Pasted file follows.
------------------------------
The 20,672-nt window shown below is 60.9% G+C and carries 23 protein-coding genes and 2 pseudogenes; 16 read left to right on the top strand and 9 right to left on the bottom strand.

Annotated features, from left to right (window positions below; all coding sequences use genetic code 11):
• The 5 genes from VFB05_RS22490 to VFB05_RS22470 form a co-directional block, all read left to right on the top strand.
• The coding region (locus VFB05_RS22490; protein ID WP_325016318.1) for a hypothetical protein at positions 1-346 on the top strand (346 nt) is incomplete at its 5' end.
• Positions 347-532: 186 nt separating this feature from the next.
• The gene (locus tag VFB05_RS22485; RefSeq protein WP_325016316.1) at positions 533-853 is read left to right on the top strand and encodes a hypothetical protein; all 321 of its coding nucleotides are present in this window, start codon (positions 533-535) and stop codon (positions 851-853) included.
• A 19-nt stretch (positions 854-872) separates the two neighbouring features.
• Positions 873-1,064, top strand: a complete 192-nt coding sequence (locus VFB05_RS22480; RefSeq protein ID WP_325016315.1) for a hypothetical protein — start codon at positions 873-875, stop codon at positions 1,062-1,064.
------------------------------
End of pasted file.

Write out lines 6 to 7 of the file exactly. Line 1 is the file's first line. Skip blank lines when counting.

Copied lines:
• The gene (locus tag VFB05_RS22485; RefSeq protein WP_325016316.1) at positions 533-853 is read left to right on the top strand and encodes a hypothetical protein; all 321 of its coding nucleotides are present in this window, start codon (positions 533-535) and stop codon (positions 851-853) included.
• A 19-nt stretch (positions 854-872) separates the two neighbouring features.